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Re: [Caml-list] let rec and polymorphic functions
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Date: -- (:)
From: Jeremy Yallop <jeremy.yallop@e...>
Subject: Re: [Caml-list] let rec and polymorphic functions
David Allsopp wrote:
> That does explain it - which I didn't know. Consider this which is also
> broken (and simpler because it has nothing to do with the ad-hoc
> polymorphism of printf)
> let rec id x = x
> and _ = id 0
> in
>   id (); (* *** *)
>   id 1;;
> Gives a type error for *** because id is already inferred as int -> int
> because of the monomorphic nature of the recursive definition. 

Right.  In particular, it gives a type error because `id' is used at the 
type int -> int within its own definition (the rhs of every binding in 
the group), so that's the type that it's given for the rest of the 
program (the part following "in").

> This is
> over-guarded but I never got an answer on a previous post as to why. The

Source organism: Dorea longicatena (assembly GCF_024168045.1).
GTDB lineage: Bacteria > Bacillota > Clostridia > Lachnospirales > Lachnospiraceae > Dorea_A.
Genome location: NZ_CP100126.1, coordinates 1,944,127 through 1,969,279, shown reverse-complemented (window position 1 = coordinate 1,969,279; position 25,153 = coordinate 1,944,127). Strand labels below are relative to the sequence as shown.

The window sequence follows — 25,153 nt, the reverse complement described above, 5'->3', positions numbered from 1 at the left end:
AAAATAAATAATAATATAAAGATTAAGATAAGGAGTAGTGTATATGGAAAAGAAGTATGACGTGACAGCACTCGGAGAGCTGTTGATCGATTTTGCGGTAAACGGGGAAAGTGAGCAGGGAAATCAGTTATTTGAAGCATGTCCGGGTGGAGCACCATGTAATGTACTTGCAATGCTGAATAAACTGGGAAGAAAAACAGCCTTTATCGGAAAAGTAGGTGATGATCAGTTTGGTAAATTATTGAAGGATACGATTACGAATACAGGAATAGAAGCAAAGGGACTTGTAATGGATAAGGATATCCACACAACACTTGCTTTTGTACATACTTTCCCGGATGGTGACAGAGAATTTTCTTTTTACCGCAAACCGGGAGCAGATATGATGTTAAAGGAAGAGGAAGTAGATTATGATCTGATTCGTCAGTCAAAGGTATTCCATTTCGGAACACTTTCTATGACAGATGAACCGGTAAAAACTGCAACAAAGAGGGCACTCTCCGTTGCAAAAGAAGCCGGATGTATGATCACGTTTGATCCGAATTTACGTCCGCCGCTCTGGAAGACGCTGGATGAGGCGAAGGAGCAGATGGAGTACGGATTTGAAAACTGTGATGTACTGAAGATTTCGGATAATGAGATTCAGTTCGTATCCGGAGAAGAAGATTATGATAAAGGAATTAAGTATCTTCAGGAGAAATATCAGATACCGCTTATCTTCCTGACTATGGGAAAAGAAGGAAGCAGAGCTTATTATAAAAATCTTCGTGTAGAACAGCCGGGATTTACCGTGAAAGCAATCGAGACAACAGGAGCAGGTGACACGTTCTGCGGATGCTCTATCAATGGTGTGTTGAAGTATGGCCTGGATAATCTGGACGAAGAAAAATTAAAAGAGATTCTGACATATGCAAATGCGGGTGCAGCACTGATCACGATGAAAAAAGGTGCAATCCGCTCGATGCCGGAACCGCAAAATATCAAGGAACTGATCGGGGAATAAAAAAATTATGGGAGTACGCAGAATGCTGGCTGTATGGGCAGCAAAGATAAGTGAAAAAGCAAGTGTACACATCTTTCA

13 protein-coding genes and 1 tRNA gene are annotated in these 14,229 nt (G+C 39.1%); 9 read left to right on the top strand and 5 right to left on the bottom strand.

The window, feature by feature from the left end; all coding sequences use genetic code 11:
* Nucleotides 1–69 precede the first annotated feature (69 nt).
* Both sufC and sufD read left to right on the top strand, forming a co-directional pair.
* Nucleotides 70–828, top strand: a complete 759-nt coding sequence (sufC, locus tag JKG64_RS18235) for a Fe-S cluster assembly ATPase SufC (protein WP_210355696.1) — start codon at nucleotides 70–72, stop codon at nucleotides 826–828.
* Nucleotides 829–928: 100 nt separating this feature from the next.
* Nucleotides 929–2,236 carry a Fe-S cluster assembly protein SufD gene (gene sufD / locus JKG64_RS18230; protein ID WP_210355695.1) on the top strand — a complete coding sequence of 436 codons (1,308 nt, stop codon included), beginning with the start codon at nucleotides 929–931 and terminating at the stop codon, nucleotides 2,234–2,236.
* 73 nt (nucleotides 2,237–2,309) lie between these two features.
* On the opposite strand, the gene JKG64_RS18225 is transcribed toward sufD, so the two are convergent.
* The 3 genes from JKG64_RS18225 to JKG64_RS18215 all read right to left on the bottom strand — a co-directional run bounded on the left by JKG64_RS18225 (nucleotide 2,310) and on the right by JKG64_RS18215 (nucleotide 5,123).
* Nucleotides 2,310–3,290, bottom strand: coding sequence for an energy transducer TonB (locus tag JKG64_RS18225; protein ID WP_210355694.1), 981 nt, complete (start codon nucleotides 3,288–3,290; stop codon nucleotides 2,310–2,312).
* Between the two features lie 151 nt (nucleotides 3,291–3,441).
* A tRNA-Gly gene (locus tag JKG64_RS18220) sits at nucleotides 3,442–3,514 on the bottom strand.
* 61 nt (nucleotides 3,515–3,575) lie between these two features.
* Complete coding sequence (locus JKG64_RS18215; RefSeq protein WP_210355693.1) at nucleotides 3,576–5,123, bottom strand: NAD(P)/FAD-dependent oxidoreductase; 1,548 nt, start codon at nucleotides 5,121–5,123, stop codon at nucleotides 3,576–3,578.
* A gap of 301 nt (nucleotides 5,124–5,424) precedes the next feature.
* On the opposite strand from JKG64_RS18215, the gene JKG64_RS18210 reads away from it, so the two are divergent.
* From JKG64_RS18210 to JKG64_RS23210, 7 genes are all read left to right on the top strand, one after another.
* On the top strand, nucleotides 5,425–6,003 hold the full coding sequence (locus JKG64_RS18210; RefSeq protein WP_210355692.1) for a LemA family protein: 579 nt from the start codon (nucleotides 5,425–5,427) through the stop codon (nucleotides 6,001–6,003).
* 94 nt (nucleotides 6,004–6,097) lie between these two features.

> equivalent SML does type polymorphically:
> let fun id x = x
> val _ = id 0
> in
>   id ();
>   id 1
> end;

This isn't really "the equivalent SML", since the definition of `id x' 
and the application `id 0' aren't in the same recursive group.  The 
equivalent in SML would be something like

    let val rec id = fn x => x
            and _  = id 0
           id ();
           id 1

although this actual program isn't valid; SML only allows syntactic 
function expressions on the rhs of `let rec'.  If you throw in a "fn" to 
avoid the restriction you'll find that SML behaves essentially the same 
as OCaml:

     let val rec id = fn x => x
             and x = fn _ => id 0
           id ();
           id 1

OCaml seems a little inconsistent here, actually.  The application `id 
0' is only valid as the rhs of let rec because the compiler can 
determine that there's no actual recursion involved.  There doesn't seem 
to be a reason not to apply a similar analysis to type checking, 
allowing more polymorphism for functions in the same recursive group 
that aren't actually part of a cycle.